DISCLAIMER:  The opinions expressed here represent those of Al Saikali and not those of Shook, Hardy & Bacon, LLP or its clients.  Similarly, the opinions expressed by those providing comments are theirs alone, and do not reflect the opinions of Al Saikali, Shook, Hardy & Bacon, or its clients.  All of the data and information provided on this site is for informational purposes only.  It is not legal advice nor should it be relied on as legal advice.

Today, the Federal Trade Commission levied a $22.5 million penalty against Google, the largest civil penalty by the FTC against a single defendant.  Here is a copy of the Stipulated Order entered into between the FTC and Google.  The penalty stems from an FTC Complaint alleging that Google violated “privacy promises” it agrees to as part of a 2011 consent order it entered into with the FTC.

In 2011, the FTC sued Google after Google initially assured Gmail users it would not use their information for any purpose other than to provide email service.  The FTC claimed that Google did not honor that promise, so an order was entered requiring Google to adopt comprehensive privacy protections for consumers and civil penalties if Google did not abide by the agreement.

Today’s settlement stems from an FTC allegation that Google subsequently misled consumers about the use of tracking cookies in Apple’s Safari Internet browser.  “Cookies” are small files stored on a computer that hold data specific to a particular user and website, so that when the user visits a certain website, that site delivers a page tailored to the user.  By placing a cookie on a person’s computer, an ad network can collect information about the person’s browsing habits and then use that information to display advertisements targeted to the person’s interests.  In this case, Google used the “DoubleClick Advertising Cookie” to collect information about users’ browsing activity.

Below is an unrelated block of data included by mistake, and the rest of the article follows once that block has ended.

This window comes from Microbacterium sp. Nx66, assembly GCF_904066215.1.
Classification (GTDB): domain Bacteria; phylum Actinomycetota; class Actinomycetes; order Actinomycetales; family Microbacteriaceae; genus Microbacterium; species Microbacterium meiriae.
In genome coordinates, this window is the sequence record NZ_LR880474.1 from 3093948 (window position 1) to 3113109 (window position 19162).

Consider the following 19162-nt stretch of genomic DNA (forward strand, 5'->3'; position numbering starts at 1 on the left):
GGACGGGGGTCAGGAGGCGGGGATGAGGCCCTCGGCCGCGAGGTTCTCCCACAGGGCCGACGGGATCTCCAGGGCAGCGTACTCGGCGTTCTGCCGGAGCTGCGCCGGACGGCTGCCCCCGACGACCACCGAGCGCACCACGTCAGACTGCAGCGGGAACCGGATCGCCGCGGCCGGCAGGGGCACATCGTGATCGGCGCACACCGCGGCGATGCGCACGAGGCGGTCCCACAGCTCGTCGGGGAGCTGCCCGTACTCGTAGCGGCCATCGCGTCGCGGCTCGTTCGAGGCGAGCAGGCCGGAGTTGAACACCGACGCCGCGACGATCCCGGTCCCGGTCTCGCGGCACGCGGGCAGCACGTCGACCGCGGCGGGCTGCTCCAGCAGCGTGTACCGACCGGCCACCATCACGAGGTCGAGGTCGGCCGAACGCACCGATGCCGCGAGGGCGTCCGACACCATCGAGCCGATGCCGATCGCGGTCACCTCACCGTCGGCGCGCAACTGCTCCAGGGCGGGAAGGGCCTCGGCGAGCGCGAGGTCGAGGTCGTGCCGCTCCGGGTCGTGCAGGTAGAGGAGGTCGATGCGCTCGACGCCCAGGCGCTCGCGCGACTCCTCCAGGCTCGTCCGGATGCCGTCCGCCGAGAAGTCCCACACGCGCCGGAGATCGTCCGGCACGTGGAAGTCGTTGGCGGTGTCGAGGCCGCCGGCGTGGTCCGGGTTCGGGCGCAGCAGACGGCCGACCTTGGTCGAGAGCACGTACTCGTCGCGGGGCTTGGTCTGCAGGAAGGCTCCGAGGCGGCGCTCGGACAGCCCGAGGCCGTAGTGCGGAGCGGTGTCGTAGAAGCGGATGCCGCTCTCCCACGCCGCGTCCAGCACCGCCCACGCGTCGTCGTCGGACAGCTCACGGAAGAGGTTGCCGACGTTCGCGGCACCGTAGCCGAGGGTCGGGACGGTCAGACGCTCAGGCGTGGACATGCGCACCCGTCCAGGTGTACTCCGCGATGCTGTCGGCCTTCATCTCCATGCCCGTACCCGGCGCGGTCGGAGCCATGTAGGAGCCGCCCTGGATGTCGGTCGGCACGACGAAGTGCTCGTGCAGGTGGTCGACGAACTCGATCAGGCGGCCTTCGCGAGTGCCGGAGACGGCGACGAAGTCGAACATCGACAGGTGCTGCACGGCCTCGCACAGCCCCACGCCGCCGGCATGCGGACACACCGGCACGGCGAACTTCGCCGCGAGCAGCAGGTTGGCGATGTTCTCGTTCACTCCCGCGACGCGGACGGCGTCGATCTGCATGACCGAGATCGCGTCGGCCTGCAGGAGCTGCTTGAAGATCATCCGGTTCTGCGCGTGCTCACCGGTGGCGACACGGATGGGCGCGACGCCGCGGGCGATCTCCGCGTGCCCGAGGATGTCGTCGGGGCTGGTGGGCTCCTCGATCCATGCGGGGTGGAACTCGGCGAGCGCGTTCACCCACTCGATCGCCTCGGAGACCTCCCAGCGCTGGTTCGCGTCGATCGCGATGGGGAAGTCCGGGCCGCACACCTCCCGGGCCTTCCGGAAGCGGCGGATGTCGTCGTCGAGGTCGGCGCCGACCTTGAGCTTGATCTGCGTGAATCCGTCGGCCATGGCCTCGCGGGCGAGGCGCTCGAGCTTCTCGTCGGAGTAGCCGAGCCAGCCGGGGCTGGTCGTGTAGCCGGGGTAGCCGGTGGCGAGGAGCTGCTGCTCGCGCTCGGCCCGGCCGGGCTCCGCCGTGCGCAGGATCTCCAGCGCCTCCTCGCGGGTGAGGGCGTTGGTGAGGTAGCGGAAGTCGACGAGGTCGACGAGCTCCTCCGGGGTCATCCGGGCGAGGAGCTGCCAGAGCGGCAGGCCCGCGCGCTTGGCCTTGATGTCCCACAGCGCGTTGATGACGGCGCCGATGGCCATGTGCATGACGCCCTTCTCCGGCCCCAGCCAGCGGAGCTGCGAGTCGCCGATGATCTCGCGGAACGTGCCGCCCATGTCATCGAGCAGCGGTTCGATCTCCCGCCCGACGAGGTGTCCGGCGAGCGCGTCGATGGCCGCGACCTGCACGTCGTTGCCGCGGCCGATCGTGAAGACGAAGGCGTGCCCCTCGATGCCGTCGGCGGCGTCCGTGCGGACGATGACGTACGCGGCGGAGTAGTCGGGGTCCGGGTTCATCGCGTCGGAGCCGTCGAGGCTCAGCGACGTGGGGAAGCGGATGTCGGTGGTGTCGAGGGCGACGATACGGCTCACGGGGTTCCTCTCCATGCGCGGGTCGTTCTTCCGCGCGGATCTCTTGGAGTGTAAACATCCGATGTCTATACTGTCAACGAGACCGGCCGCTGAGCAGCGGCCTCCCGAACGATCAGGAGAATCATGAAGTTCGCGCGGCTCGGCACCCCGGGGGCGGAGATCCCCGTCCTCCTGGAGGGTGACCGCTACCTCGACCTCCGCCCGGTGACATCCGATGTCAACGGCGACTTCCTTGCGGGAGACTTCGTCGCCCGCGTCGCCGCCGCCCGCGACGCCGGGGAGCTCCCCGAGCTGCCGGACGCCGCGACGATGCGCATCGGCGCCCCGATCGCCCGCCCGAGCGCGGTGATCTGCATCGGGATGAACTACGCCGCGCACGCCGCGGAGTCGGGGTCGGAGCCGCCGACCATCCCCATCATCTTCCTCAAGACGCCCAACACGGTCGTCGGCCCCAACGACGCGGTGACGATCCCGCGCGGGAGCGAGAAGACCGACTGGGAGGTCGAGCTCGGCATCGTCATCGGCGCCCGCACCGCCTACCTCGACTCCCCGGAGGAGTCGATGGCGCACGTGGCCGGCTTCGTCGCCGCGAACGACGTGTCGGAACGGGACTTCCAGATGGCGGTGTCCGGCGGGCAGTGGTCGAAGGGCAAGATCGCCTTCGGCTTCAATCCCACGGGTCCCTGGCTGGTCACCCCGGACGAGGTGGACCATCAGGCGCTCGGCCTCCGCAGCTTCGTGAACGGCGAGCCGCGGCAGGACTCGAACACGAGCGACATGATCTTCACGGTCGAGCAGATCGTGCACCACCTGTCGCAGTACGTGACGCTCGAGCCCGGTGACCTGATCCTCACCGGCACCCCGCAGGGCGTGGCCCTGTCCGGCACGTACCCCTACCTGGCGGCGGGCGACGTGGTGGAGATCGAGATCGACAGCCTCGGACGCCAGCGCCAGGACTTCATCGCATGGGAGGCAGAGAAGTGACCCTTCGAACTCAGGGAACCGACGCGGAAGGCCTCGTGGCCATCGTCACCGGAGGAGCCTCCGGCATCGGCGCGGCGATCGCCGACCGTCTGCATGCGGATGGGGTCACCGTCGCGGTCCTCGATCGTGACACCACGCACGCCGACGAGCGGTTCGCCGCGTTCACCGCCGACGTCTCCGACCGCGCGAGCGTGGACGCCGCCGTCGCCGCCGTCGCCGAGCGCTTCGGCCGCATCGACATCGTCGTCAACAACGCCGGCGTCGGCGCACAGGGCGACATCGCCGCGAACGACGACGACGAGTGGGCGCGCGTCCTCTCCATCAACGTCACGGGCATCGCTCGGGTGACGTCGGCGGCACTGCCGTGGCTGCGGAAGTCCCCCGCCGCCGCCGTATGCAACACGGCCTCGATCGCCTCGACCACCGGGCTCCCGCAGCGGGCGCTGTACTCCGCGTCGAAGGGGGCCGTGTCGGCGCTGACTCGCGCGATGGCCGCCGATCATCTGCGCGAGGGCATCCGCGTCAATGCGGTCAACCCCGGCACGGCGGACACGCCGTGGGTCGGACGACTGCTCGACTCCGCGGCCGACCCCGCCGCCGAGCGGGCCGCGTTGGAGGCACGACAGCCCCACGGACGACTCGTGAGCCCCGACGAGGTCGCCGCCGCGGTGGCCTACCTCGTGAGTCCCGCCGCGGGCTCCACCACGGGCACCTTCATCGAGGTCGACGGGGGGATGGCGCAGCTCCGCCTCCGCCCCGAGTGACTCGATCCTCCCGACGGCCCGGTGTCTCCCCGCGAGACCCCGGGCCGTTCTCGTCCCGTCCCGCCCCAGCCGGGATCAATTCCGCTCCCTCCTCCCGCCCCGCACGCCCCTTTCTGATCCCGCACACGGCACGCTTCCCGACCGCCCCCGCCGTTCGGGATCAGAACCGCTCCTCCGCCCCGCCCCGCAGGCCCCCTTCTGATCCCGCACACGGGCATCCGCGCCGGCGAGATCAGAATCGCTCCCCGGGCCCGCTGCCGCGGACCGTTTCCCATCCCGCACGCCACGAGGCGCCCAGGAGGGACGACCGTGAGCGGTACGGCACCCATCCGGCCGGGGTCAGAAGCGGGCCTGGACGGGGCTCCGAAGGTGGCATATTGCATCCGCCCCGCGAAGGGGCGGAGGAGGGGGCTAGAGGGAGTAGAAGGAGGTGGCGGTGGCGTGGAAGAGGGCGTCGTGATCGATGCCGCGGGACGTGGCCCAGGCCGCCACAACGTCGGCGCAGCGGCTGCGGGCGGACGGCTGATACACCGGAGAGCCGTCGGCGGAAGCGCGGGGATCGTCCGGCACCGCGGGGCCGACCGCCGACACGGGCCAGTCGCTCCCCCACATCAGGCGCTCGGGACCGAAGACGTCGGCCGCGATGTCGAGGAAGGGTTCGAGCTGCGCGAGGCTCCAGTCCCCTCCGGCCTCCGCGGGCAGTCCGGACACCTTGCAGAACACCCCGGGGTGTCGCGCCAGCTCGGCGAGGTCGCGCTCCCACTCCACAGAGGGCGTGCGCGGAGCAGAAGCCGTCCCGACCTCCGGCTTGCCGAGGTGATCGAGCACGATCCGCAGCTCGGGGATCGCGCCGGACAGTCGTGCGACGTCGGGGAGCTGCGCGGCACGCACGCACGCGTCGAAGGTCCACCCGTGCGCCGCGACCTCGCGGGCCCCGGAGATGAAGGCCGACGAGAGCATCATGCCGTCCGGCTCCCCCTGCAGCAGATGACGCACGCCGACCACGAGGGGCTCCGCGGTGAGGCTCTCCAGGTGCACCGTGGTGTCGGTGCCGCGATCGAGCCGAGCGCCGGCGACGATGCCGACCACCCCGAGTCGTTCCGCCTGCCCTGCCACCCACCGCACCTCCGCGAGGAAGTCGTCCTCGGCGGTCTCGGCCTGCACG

Some people prefer to disable cookies from monitoring websites they visit.  Increasingly, companies are giving consumers ways to control such monitoring.  Apple’s Safari program generally blocks cookies in almost all situations.  One situation in which cookies are not blocked is when the user submits information in an online form on a website.  (For example, a Safari user who submitted a mailing address via a form embedded in a page when buying something online).  In such a situation, Safari accepts the cookie and allows additional cookies from that same site.

What Happened Here?

In this case, the FTC alleged that Google violated the 2011 consent order by representing to consumers that it would not place tracking cookies or serve targeted ads based on those cookies, but then it delivered tracking cookies and targeted ads to some users.  Specifically, users would allow one cookie from Google’s advertising cookie service, which opened the door for all cookies from that advertising cookie service to be accepted.